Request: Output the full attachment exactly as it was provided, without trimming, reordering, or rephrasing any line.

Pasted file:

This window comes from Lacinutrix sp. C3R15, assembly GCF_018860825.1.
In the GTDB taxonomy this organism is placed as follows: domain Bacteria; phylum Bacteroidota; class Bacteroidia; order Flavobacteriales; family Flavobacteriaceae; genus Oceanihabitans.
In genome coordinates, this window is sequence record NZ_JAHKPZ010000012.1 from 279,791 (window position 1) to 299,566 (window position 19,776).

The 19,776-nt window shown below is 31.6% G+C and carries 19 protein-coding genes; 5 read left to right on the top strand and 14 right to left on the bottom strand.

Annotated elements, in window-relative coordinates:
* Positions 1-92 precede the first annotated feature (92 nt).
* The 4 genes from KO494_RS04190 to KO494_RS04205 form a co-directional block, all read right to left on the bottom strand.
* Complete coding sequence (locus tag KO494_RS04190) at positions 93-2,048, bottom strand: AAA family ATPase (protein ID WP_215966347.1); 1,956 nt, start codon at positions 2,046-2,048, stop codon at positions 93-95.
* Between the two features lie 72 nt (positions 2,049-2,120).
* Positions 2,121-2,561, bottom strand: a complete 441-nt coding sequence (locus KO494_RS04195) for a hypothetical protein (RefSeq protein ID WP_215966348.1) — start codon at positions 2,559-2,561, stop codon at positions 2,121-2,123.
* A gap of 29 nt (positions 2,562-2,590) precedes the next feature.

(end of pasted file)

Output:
This window comes from Lacinutrix sp. C3R15, assembly GCF_018860825.1.
In the GTDB taxonomy this organism is placed as follows: domain Bacteria; phylum Bacteroidota; class Bacteroidia; order Flavobacteriales; family Flavobacteriaceae; genus Oceanihabitans.
In genome coordinates, this window is sequence record NZ_JAHKPZ010000012.1 from 279,791 (window position 1) to 299,566 (window position 19,776).

The 19,776-nt window shown below is 31.6% G+C and carries 19 protein-coding genes; 5 read left to right on the top strand and 14 right to left on the bottom strand.

Annotated elements, in window-relative coordinates:
* Positions 1-92 precede the first annotated feature (92 nt).
* The 4 genes from KO494_RS04190 to KO494_RS04205 form a co-directional block, all read right to left on the bottom strand.
* Complete coding sequence (locus tag KO494_RS04190) at positions 93-2,048, bottom strand: AAA family ATPase (protein ID WP_215966347.1); 1,956 nt, start codon at positions 2,046-2,048, stop codon at positions 93-95.
* Between the two features lie 72 nt (positions 2,049-2,120).
* Positions 2,121-2,561, bottom strand: a complete 441-nt coding sequence (locus KO494_RS04195) for a hypothetical protein (RefSeq protein ID WP_215966348.1) — start codon at positions 2,559-2,561, stop codon at positions 2,121-2,123.
* A gap of 29 nt (positions 2,562-2,590) precedes the next feature.